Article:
|Publication number||US4925653 A|
|Application number||US 07/294,985|
|Publication date||15 May 1990|
|Filing date||6 Jan 1989|
|Priority date||13 Apr 1984|
|Also published as||CA1265060A, CA1265060A1, DE3513212A1, DE3513212C2, US4668505|
|Publication number||07294985, 294985, US 4925653 A, US 4925653A, US-A-4925653, US4925653 A, US4925653A|
|Inventors||Jean F. Grollier, Jean Cotteret|
|Export Citation||BiBTeX, EndNote, RefMan|
|Patent Citations (7), Non-Patent Citations (1), Referenced by (10), Classifications (39), Legal Events (5)|
|External Links: USPTO, USPTO Assignment, Espacenet|
This application is a continuation of application Ser. No. 931,043 , filed Nov. 17, 1986, which is a continuation of application Ser. No. 721,673, filed April 10, 1985, now U.S. Pat. No. 4,668,505, issued May 26, 1987 now abandoned.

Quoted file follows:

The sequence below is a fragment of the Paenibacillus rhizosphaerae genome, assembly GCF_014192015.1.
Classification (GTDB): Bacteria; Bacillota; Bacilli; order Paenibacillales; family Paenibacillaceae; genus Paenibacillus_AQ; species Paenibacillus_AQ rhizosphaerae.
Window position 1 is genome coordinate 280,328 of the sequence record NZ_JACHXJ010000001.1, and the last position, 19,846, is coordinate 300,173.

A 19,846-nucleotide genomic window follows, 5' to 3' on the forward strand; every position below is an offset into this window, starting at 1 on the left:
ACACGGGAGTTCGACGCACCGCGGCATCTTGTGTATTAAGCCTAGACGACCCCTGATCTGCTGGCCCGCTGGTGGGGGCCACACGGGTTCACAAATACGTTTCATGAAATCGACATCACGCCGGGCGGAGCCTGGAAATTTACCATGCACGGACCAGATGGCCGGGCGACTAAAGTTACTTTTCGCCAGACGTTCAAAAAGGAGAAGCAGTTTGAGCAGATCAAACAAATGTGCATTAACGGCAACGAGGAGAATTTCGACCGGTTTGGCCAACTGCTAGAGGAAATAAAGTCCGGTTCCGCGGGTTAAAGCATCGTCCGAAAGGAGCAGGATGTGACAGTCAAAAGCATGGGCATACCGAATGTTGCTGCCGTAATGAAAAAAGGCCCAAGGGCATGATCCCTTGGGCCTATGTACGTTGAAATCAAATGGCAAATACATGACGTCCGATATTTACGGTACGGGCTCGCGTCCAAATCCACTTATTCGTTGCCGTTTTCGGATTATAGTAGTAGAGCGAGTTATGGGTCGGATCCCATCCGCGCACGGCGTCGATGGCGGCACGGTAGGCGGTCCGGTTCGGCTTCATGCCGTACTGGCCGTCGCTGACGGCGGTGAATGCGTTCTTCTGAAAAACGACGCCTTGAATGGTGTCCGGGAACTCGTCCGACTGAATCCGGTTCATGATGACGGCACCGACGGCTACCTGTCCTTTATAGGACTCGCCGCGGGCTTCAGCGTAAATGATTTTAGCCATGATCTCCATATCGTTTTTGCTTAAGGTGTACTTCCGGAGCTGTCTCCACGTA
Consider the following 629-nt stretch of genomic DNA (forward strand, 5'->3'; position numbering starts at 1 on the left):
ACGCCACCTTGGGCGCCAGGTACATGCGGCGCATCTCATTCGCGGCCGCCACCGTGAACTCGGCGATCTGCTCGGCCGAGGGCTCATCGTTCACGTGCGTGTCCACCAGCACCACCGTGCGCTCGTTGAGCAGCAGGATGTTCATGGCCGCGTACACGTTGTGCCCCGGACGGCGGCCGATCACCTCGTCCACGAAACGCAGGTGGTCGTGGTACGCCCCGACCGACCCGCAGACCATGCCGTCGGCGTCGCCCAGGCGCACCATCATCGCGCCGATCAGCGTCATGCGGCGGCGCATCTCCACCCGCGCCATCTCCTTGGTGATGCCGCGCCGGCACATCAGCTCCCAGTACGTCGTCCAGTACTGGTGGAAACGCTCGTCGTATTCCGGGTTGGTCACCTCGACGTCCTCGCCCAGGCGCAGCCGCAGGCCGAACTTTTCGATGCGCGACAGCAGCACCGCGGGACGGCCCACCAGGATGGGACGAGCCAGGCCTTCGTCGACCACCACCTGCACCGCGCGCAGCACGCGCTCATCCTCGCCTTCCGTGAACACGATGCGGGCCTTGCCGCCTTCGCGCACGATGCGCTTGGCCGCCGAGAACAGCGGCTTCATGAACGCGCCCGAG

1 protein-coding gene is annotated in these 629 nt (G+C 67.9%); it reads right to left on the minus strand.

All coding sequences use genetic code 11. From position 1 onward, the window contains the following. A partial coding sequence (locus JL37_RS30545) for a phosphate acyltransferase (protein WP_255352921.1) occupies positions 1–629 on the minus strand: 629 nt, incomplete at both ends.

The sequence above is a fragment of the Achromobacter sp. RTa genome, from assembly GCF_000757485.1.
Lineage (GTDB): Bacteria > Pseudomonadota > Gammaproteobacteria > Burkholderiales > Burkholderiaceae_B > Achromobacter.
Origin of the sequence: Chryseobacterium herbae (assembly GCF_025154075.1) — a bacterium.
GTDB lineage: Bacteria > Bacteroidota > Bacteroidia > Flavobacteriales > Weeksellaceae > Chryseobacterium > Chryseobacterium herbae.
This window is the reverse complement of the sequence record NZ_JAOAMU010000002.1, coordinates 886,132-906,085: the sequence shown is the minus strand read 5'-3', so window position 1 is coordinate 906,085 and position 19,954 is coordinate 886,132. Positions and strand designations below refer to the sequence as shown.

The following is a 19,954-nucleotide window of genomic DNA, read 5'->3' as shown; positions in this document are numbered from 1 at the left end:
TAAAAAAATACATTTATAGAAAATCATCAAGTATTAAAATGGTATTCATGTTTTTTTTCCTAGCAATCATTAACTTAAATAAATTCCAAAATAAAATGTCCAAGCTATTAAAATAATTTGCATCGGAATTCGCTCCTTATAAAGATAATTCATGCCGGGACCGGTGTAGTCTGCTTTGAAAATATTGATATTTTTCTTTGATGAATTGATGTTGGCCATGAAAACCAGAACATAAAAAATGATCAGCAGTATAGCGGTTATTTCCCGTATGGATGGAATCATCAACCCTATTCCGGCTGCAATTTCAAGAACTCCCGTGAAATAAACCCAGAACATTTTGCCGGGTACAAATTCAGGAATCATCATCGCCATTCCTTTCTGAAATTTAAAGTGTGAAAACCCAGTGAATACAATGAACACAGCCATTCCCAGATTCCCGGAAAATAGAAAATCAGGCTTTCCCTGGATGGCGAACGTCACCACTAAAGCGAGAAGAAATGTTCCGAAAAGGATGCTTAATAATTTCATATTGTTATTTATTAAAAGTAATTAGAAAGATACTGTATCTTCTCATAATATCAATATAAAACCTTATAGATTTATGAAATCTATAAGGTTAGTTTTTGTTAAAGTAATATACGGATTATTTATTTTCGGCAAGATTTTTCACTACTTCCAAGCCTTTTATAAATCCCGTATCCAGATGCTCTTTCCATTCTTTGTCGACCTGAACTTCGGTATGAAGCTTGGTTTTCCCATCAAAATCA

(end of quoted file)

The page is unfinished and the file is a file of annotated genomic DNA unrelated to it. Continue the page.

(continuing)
The present invention relates to a sunscreen composition containing polyisobutylene the effect of which is to increase the protection index of the said screen composition in respect of ultraviolet radiations, as well as to the use of the said composition to protect human epidermis against ultraviolet radiations.
It has already been recommended to reinforce the efficiency of a UV filter in a sunscreen composition by the use of polymers which are both substantive and polar. Polar polymers are understood to be polymers which have the capacity to form polar bonds with the screening agent through the intermediacy of physical forces such as dipole-dipole, the hydrogen bond, and induced dipole-dipole. Such compositions are described in European Patent Application 55,857.
It has also been proposed to employ polyethylene of low molecular weight, between 1,100 and 2,000, in a sunscreen product, to improve the absorption properties in respect of ultraviolet radiations and to increase the protection index of the screening agent.
Such compositions are described in French Patent Application 2,431,290 and in U.S. Pat. No. 4,264,581.